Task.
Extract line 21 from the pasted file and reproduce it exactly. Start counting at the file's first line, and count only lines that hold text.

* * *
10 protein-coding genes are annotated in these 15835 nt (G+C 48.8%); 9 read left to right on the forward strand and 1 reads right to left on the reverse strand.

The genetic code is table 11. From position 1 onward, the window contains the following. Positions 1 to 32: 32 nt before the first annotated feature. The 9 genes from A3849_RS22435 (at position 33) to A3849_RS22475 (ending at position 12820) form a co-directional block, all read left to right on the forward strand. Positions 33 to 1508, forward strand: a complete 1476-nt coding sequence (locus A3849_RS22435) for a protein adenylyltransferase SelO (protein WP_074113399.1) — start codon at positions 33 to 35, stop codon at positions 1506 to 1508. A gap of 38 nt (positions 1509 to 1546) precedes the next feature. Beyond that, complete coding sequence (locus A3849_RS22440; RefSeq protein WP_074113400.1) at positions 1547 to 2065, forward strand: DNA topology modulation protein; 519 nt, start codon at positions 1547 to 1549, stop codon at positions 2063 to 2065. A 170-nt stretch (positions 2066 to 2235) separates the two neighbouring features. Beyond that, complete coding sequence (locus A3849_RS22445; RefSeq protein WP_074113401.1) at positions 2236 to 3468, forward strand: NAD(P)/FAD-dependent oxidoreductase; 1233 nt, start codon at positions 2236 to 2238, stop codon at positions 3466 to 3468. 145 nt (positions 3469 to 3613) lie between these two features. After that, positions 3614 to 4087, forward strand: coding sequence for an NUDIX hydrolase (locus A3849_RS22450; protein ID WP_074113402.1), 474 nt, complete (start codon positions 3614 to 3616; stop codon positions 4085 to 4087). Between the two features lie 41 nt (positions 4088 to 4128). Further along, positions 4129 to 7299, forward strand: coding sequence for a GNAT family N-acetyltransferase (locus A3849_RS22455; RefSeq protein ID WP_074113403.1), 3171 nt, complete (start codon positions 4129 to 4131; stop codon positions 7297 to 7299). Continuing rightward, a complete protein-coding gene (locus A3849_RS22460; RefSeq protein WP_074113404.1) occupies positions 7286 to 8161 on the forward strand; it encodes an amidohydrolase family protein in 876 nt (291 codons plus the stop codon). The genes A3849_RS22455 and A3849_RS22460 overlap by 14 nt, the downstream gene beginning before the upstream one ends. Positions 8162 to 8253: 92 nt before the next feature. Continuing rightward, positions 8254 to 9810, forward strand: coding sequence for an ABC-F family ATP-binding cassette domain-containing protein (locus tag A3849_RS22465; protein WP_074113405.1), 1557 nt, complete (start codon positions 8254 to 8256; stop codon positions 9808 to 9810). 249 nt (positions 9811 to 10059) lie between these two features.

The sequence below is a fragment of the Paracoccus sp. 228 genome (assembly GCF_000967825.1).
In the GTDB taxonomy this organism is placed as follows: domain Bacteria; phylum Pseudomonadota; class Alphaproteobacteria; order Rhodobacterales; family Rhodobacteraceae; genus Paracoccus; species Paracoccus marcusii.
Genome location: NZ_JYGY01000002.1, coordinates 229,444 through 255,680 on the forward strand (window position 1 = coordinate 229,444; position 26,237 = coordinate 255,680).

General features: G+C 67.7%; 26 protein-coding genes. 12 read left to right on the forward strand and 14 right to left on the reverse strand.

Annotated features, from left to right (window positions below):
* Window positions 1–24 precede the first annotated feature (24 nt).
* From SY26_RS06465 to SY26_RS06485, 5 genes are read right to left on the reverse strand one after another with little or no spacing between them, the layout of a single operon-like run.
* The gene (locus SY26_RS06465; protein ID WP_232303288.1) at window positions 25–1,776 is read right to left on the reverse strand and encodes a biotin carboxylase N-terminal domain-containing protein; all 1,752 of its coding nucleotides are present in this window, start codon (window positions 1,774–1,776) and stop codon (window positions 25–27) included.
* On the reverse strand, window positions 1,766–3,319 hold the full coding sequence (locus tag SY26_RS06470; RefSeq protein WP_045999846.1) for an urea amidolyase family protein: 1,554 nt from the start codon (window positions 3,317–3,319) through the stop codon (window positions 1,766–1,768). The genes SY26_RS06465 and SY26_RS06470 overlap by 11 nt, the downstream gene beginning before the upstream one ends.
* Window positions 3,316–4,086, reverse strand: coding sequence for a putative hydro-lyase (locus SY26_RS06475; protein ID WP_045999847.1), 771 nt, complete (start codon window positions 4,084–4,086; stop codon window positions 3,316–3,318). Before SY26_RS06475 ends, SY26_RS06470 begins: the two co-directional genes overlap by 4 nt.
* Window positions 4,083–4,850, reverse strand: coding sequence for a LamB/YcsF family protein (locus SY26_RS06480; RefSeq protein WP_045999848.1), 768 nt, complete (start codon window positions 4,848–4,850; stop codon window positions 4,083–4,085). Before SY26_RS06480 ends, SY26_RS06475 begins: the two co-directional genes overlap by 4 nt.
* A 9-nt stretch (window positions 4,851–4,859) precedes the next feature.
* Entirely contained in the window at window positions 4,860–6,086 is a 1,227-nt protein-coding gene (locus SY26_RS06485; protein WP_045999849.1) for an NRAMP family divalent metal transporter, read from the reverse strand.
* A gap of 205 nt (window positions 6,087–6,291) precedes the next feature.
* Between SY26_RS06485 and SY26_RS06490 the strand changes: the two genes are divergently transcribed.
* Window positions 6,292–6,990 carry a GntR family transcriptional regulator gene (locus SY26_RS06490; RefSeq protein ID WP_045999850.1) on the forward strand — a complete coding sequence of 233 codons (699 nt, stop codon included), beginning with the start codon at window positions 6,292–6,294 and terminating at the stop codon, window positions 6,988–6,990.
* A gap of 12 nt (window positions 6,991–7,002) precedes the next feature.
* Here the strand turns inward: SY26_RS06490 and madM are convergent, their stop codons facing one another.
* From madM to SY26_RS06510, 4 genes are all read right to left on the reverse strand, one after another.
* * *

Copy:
* From madM to SY26_RS06510, 4 genes are all read right to left on the reverse strand, one after another.